There’s all kindsa shit goin’ down here…we’re finally getting a chance to meet the people of Atlantis and get a feel for where everyone sits. This is murky. Literally, in the colours of the deep (which look great) and the spectrum of greys of personalities between “Good” and “Evil”. Everyone has motivations, and there’s no one who comes across as a complete villain, even though some do villainous things. Johns actually took the time to think this out before doing it.
Am I really complimenting Geoff Johns in the year 2014???
Yup. This is a very good book. I enjoyed it quite a bit. We met some new characters, including some more antagonists for Arthur, I’m sure some of whom will be back again. The introduction of the First King/Dead King is very interesting, the original ruler of the 7 seas, who Arthur is descended from…maybe…but there’s a logical problem here that Johns made, and I have to point it out: (view spoiler)
That was probably the stupidest thing for me.
We have a new villain: The Scavenger, who goes along the seabed recovering things and making weapons/arming his minions. He has his sights on Atlantis and on Arthur.
We have more information revealing who Mera is, where she’s from, and her backstory…it’s actually pretty cool: (view spoiler) we also meet someone from her past, who has loyalties and motivations of his own.
Throw into that, 3 Atlanteans loyal to Orm, who wish to break him out of Belle Reve, and we’ve got all kinds of things to think about and storylines to tie in together and weave. Let’s not forget Vulko, who’s still around after the events of Vol. 3 and his culpability there.
Have I left anyone out?
I would have ended this TPB with Death of a King Part 5, as it was a helluva cliffhanger. We even saw the return of the Aqua-beard!!! Even if only for a short time.
The story wraps itself up neatly, mostly because this is Johns’ swansong, and he’s pretty much in charge of DC enough to do what he wants. However, there’s a crucial introduction of 2 of the characters to each other in the afterward of the book, which sets up a fantastic idea for Vol. 5, if it’s done right.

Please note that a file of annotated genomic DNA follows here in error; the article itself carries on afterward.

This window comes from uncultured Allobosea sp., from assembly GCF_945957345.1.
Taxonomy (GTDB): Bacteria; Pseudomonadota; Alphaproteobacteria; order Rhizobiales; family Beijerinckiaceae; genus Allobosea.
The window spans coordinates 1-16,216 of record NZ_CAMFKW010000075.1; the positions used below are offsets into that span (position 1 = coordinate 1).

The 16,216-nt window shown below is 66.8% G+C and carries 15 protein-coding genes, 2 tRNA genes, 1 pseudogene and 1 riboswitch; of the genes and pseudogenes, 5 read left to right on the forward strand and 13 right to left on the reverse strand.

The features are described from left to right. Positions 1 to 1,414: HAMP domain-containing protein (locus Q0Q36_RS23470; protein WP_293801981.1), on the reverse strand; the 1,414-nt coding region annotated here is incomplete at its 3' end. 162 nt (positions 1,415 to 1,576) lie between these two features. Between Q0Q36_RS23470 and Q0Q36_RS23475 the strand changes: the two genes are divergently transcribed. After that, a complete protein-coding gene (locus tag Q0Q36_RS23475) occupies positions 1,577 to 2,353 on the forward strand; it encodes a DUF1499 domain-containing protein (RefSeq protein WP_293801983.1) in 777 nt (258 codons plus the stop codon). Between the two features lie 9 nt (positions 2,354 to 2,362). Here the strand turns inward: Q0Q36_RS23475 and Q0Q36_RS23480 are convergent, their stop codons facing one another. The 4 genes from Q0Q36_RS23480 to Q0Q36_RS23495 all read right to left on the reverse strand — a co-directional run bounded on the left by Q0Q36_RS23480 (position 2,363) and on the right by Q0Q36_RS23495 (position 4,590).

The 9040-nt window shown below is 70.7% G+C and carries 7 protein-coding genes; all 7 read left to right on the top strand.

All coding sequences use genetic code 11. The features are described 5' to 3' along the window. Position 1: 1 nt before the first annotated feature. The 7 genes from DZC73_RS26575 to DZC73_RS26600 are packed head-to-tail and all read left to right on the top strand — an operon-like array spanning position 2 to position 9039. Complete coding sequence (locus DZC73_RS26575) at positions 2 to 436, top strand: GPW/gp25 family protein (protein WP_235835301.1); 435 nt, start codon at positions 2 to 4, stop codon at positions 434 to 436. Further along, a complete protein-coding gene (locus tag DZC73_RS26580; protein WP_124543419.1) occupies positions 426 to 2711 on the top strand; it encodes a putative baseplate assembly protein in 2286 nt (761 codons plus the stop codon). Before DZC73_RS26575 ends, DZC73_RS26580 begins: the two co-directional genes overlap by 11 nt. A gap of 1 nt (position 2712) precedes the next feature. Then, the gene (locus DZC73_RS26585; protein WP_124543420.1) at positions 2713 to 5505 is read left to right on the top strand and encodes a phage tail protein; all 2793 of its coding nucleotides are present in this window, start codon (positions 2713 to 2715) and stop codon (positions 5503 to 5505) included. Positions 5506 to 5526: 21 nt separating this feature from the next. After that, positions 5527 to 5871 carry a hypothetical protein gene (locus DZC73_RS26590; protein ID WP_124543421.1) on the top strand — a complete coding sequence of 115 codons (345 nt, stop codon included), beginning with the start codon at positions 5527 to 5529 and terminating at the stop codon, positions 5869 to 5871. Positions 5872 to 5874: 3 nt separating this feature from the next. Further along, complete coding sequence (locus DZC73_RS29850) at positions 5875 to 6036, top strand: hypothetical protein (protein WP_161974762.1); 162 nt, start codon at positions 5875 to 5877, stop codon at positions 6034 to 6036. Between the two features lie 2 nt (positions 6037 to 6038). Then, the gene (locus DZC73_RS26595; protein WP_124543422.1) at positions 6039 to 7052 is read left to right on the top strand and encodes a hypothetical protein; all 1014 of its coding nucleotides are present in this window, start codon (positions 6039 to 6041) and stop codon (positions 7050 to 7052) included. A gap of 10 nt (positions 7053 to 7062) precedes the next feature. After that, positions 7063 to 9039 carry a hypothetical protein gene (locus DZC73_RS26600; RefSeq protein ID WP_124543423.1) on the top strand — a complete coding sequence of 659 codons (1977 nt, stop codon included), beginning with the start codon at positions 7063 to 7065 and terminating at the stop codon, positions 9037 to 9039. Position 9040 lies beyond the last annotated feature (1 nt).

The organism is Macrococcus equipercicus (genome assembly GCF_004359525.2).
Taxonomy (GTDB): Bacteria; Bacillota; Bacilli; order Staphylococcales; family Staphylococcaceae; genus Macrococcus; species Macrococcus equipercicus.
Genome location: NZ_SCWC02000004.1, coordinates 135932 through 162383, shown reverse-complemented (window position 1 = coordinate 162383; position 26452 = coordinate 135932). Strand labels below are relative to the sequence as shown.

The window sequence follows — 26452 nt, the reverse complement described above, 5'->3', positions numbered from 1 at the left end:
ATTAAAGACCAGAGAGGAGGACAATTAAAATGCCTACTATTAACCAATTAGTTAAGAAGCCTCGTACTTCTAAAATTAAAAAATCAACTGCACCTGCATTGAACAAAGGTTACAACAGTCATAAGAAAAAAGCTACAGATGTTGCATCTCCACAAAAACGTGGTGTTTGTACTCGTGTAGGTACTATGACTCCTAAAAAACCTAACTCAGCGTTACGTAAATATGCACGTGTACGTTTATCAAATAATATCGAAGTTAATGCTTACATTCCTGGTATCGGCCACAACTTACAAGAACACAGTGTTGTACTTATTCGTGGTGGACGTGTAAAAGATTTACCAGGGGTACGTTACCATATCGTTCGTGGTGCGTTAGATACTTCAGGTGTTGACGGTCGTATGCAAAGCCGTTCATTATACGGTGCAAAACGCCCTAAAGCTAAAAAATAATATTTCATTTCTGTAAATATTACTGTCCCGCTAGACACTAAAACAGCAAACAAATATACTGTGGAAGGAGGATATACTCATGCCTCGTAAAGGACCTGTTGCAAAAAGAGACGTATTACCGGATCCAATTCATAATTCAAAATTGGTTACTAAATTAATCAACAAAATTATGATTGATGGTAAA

All in all, Mr. Johns…
OK, so this is unprecedented…Geoff Johns has been involved in a storyline I’ve enjoyed for 3 volumes in a row…oh, and it’s AQUAMAN.
The only drawback is that this volume includes some Justice League issues that I’ve already read and apparently didn’t enjoy. So Ya, somehow that Origin issue of Aquaman was much more enjoyable, Arthur accepts who he is, meets Vulko (who’s OBVIOUSLY drawn in a way that gives away plenty…..) and returns to Atlantis.
The JL stuff was still kinda dumb, the reserves being called in was cool, but seriously, ELEMENT WOMAN??? VIXEN??? Hawkman and Firestorm, sure, Black Canary and Lightning, OK, even Zatana, but those 2???
Issue #14 of Aquaman is missing from Vol. 3 of Justice League, and it’s actually a pretty crucial piece of the puzzle, and probably the other reason I like this version of the story than the JL version. Here Arthur and Orm have an actual conversation like adults, and Orm comes across as perfectly reasonable and actually having some love/respect for his half-brother. When you put it into the context of the whole story of Atlantis attacking Earth, it adds more to the story and the shades of grey that everyone lives in.
Here’s a strength; everyone IS a shade of Grey. There’s no absolutes. As much as Arthur shouldn’t be attacking JL members, the JL members seem pretty dense about things (other than Batman, who’s just his usual self, but actually gives Arthur more leeway than I’ve seen him give anyone).
#14 also has a great section with Black Manta in Belle Reve Prison and his interactions with Amanda Waller. His actions here do more to build him up as a pretty badass mofo. When he tells Waller what he does (view spoiler) it only makes him a much stronger character in my mind.
When you add the events of 14 to the whole story, it makes it flow much better, gives a depth of understanding to characters, and adds borderline levels of Greek Tragedy to the relationship between Orm and Arthur. The JL Vol. 3 collection omits this issue, so we lose out on that whole part, which I actually feel is crucial to the feel/emotion/shades of grey.
Oh and to echo Anne’s thoughts…Mera IS a badass. She for sure deserves her own miniseries or at least a spot on Birds of Prey (they could call it Fighting Fish and crosspromote with Namor!).
So even though the difference between Vol. 3 of Aquaman and Vol. 3 of JL is but 2-3 issues change, it makes a WORLD of difference…I’d up my review to 3.5 stars.
Looking forward to Vol. 4 (I’ve already read it, so I’ll put my thoughts up now.)
My rating: 4 of 5 stars
Return of the AquaBeard!
Ok. Let’s just get the Aquaman is Lame jokes out of the way right up front, shall we? I mean, there’s a wealth of them, and it would be a damn shame to let them go to waste.
Who really “found” Nemo?
An Idiot’s Guide to Capturing Aquaman.
Mermaid Man? Is that you?!
Career counseling session.
Poor Aquaman…these jokes make him sad.
*There may be some spoilery stuff below*